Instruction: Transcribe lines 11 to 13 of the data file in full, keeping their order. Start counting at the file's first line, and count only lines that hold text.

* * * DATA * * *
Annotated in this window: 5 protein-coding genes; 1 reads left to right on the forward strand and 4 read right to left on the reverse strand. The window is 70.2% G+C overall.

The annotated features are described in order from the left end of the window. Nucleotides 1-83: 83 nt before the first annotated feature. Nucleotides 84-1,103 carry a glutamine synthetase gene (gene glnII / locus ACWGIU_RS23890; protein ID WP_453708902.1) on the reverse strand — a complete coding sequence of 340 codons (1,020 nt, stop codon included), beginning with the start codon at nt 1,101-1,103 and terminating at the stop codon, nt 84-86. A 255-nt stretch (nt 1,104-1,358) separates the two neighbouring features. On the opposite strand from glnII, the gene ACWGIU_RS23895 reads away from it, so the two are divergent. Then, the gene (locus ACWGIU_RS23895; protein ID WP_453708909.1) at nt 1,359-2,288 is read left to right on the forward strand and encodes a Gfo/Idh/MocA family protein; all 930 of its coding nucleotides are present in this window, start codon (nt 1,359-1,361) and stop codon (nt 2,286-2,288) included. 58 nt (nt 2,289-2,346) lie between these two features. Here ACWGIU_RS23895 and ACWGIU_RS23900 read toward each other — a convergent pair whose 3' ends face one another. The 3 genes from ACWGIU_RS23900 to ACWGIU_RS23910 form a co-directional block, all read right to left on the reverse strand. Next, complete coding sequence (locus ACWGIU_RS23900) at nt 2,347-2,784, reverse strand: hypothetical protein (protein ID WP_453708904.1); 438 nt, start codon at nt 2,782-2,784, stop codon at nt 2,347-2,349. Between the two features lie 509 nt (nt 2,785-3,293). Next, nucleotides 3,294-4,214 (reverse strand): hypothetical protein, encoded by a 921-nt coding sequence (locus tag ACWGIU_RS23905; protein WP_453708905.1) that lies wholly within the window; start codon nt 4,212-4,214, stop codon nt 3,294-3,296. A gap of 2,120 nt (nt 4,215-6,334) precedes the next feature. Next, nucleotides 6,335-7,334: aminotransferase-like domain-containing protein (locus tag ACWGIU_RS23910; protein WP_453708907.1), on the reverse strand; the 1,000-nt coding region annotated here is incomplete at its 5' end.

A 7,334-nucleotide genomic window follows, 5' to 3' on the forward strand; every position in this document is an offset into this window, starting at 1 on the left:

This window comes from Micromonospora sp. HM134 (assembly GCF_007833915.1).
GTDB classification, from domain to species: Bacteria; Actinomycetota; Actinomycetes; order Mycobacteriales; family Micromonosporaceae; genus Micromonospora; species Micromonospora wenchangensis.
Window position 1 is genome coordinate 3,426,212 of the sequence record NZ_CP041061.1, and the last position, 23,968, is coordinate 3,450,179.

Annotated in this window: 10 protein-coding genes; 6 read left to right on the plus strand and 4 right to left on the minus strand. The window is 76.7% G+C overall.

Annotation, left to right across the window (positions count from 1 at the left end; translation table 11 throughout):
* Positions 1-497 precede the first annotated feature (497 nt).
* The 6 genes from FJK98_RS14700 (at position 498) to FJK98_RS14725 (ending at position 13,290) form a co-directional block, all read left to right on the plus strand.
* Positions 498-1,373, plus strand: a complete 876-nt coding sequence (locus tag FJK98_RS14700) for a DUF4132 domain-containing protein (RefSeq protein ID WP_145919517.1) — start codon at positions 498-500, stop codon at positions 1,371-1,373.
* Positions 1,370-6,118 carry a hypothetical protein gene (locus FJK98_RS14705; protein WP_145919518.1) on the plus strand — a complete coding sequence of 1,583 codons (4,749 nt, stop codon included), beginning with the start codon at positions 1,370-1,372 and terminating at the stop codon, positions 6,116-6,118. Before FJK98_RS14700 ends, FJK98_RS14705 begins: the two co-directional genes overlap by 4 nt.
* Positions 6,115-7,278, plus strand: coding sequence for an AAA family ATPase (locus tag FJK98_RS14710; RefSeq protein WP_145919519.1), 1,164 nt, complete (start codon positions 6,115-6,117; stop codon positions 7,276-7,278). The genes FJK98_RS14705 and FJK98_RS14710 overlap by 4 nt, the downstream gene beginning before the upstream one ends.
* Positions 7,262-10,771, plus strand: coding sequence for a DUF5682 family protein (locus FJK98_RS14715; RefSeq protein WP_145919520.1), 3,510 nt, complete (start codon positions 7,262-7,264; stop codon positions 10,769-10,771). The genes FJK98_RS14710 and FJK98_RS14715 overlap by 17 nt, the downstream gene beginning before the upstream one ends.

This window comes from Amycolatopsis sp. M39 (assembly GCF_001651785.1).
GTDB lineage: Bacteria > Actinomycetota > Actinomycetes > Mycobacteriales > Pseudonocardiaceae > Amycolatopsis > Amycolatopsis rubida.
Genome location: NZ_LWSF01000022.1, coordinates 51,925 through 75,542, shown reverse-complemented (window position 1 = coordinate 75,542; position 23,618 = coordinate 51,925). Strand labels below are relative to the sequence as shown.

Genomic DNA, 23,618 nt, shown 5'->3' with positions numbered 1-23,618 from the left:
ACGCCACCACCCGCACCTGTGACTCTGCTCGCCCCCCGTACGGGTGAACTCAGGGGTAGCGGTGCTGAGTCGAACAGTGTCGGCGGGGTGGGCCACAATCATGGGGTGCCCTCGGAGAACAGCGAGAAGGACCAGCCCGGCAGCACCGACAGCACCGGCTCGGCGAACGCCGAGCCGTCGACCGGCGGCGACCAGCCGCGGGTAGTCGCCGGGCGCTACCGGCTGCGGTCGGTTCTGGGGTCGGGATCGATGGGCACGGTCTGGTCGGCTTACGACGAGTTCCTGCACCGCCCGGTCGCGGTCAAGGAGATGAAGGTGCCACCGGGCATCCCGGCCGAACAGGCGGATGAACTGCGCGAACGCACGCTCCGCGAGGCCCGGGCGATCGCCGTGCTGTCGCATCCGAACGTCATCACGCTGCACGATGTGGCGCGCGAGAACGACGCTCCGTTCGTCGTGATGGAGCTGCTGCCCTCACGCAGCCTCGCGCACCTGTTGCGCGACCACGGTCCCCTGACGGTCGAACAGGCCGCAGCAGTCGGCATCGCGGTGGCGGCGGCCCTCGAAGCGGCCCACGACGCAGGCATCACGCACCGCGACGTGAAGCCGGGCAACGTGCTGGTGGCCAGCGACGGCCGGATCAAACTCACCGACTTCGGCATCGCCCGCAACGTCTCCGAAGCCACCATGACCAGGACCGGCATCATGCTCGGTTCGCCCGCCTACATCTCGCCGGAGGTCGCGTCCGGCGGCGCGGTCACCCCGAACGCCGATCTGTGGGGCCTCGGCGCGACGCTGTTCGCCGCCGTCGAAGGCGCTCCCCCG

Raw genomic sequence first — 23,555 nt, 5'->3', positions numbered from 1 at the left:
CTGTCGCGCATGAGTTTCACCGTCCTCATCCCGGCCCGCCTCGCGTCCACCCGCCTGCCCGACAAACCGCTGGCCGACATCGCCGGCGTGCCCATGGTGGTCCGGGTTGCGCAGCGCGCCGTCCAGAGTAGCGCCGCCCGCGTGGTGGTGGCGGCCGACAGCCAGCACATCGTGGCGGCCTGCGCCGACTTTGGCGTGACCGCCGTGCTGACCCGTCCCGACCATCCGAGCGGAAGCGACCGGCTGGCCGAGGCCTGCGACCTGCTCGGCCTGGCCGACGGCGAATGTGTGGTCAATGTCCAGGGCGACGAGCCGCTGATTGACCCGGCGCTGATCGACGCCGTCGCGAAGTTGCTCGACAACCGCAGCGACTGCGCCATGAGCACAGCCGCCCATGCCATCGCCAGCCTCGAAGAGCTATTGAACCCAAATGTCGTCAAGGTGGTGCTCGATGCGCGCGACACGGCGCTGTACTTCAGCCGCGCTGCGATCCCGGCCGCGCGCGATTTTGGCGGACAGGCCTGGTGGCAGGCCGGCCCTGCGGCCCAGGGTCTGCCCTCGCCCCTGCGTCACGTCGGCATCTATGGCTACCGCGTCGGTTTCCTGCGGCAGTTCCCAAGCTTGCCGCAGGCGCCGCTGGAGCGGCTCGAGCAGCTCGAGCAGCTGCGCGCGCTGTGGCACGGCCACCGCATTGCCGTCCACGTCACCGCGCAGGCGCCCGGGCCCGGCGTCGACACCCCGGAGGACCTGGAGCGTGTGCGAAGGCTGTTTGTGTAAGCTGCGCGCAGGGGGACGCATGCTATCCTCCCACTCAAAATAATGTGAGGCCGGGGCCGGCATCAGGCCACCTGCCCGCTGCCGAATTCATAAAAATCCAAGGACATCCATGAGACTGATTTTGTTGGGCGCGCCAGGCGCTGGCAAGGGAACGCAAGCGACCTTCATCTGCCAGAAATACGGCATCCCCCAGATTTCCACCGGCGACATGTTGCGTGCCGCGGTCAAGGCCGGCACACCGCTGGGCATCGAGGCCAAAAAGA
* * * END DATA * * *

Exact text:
* Positions 498-1,373, plus strand: a complete 876-nt coding sequence (locus tag FJK98_RS14700) for a DUF4132 domain-containing protein (RefSeq protein ID WP_145919517.1) — start codon at positions 498-500, stop codon at positions 1,371-1,373.
* Positions 1,370-6,118 carry a hypothetical protein gene (locus FJK98_RS14705; protein WP_145919518.1) on the plus strand — a complete coding sequence of 1,583 codons (4,749 nt, stop codon included), beginning with the start codon at positions 1,370-1,372 and terminating at the stop codon, positions 6,116-6,118. Before FJK98_RS14700 ends, FJK98_RS14705 begins: the two co-directional genes overlap by 4 nt.
* Positions 6,115-7,278, plus strand: coding sequence for an AAA family ATPase (locus tag FJK98_RS14710; RefSeq protein WP_145919519.1), 1,164 nt, complete (start codon positions 6,115-6,117; stop codon positions 7,276-7,278). The genes FJK98_RS14705 and FJK98_RS14710 overlap by 4 nt, the downstream gene beginning before the upstream one ends.